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Audio Book Review


Doctor Who
The Lost Stories
Lords of the Red Planet


Author: Brian Hayles, adapted by John Dorney
Performed by: Frazer Hines and Wendy Padbury
Publisher: Big Finish Productions
RRP: £16.99 (CD), £14.99 (download)
ISBN: 978 1 78178 097 8
Release Date: 30 November 2013

The TARDIS crew land on Mars, home of the Ice Warriors, far back in its history. The Doctor is convinced that it’s much too early for them to meet their frozen foes… but the Doctor is wrong. Far below the surface of the planet an evil scheme is in motion. A scientist works night and day at the command of an insane despot – a despot who is intent upon creating a terrifyingly familiar army. What exactly does Zaadur plan? What dark secret lies at the heart of the Gandoran mines? How far will the Doctor go to save his friends? In the deepest caves, the true Lords of the Red Planet are ready to emerge. Can anyone possibly survive their birth...?

Years before even the Daleks had their own origin story in the Doctor Who television series, writer Brian Hayles almost gave us what could have been entitled Genesis of the Ice Warriors. The idea never got past the storyline stage, and The Seeds of Death went into production in its place... but now at last we can hear what we missed out on in 1969.

In common with Genesis of the Daleks, here we have a race faced with the prospect of extinction, and a deluded scientist accelerating the evolution of native life forms in order to create a species capable of surviving in its increasingly hostile environment.

However, it is not warfare but changes to the Martian climate that threaten the Gandorans’ continued existence, and the scientist, Quendril (played by Michael Troughton, son of Patrick) could hardly be more different from the deranged Davros. Quendril is a tortured soul, full of remorse for the suffering that his experiments are causing, but forced to continue against his will. More Davros-like qualities are exhibited by Zaadur (Abigail Thaw), one of Quendril’s earliest experimental subjects, who wants to use the Ice Warriors as her own all-conquering army. There are strong emotional ties between these characters, and also Veltreena (Charlie Hayes, daughter of Wendy Padbury), another of Quendril’s experimental offspring. Both in the script and behind the scenes, this is very much a family affair.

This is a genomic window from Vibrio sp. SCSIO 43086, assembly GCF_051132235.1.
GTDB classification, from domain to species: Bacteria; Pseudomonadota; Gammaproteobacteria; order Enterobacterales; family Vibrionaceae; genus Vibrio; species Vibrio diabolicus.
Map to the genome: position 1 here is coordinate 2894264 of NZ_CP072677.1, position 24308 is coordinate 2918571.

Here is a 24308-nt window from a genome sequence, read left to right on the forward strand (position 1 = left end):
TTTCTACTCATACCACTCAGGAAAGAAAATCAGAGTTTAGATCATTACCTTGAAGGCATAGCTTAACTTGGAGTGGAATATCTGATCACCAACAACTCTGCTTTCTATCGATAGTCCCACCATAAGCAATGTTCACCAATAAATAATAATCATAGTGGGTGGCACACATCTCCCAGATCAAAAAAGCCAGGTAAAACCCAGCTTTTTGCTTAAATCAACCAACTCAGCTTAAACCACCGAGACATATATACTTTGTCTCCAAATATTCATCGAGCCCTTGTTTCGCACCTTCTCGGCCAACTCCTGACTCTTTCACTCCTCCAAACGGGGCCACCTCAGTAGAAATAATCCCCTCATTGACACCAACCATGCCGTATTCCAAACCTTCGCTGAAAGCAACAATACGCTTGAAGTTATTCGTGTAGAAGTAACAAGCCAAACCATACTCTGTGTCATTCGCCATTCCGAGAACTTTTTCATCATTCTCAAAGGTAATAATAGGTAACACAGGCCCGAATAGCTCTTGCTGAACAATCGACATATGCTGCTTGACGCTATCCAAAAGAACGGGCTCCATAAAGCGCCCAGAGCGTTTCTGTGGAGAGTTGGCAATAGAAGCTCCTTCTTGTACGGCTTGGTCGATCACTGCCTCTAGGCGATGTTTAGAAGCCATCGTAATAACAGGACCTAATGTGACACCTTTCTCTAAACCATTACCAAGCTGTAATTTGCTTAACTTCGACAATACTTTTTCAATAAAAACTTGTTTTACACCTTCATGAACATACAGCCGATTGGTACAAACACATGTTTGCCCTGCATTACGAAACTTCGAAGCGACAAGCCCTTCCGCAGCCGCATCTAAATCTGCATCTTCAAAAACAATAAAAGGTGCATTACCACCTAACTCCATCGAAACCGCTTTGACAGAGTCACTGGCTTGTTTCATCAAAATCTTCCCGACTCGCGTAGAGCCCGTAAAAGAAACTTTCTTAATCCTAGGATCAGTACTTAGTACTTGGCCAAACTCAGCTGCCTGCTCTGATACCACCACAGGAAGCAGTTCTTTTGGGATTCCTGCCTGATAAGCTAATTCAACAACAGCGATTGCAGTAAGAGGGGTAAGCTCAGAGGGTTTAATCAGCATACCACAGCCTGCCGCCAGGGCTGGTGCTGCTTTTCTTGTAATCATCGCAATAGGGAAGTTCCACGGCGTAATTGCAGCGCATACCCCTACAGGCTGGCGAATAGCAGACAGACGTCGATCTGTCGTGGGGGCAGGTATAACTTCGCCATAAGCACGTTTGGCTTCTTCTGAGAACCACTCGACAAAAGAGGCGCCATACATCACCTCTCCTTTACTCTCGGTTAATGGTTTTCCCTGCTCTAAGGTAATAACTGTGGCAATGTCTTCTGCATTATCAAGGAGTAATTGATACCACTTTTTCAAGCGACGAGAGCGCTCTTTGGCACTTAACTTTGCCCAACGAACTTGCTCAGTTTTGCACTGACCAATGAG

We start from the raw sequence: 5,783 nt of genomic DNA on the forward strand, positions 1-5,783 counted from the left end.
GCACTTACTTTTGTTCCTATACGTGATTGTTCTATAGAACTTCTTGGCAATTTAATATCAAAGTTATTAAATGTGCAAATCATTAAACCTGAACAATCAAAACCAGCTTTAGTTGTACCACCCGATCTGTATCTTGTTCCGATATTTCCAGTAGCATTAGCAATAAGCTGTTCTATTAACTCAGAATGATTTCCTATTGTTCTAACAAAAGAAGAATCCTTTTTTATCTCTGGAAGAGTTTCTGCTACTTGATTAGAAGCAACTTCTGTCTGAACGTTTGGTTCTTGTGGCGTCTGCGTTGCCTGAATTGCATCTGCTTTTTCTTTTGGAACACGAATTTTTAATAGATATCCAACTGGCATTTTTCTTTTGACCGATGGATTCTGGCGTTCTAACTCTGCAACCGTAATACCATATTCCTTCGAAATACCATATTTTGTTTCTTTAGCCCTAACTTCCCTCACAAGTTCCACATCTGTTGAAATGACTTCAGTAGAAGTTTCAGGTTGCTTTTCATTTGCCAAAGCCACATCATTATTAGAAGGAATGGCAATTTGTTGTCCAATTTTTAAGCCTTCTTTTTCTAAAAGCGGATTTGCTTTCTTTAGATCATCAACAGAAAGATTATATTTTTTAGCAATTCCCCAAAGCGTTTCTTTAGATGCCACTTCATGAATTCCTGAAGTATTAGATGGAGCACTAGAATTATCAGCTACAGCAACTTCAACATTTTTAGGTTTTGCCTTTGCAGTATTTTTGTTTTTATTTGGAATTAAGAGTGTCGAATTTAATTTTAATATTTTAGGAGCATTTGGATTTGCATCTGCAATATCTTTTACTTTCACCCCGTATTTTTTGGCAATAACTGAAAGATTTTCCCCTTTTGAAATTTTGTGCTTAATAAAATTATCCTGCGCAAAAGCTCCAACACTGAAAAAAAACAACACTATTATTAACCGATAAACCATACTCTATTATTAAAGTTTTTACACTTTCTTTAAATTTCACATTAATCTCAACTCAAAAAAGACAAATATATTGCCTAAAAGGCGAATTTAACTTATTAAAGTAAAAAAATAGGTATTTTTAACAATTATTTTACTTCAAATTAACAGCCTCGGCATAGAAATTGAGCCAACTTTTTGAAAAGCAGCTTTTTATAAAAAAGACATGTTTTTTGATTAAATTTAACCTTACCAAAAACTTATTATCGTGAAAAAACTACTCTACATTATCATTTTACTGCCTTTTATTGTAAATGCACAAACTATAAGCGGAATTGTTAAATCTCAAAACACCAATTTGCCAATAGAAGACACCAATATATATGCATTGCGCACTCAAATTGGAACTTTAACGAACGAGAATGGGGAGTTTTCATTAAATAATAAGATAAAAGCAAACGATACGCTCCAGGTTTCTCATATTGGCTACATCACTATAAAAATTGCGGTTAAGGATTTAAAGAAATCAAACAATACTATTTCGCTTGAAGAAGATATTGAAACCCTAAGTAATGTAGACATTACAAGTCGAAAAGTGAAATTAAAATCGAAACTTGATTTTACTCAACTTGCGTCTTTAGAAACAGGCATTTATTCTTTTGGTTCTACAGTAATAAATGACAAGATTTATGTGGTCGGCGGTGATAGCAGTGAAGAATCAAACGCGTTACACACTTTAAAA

Perhaps not surprisingly, there are Frankenstein-like elements to this story of a scientist playing god. Risor, an imperfect prototype Ice Warrior (played by Nicholas Briggs), has characteristics of both Frankenstein’s monster (in sympathetic mode) and Igor, the hunchbacked lab assistant of the movies. Hayles’s story, which has been developed into full scripts by John Dorney, gives us what would have been the first incidence of friendly Ice Warriors (Nice Warriors, you might say), in the form of Risor and the Ice Lord Aslor (Briggs again). However, the Doctor’s mention of Martian honour feels a little out of place – the Time Lord should not be aware of that aspect of Ice Warrior culture just yet.

That aberration aside, the characterisation of the regulars is true to the era being emulated. Zoe is fascinated by the science, Jamie is bored by it and, thanks to Frazer Hines’s impersonation, it’s almost as if Patrick Troughton himself is exploring the tunnels and mine workings of Mars, getting himself into all kinds of scrapes. Steve Foxon’s incidental music is strongly reminiscent of Dudley Simpson’s lumbering Ice Warrior themes, though to my ear it sometimes smacks of a later period, more The Monster of Peladon than The Seeds of Death.

It’s a six-parter (“Yes, Jamie, it is a big one”), but Lords of the Red Planet doesn’t outstay its welcome. It boasts the largest cast to date of any Second Doctor Big Finish story – the only doubling up being performed by Hines as Jamie and the Doctor, and Briggs as various Martians. It has been nicely force-evolved from the meagre sample that Hayles left behind.


Richard McGinlay

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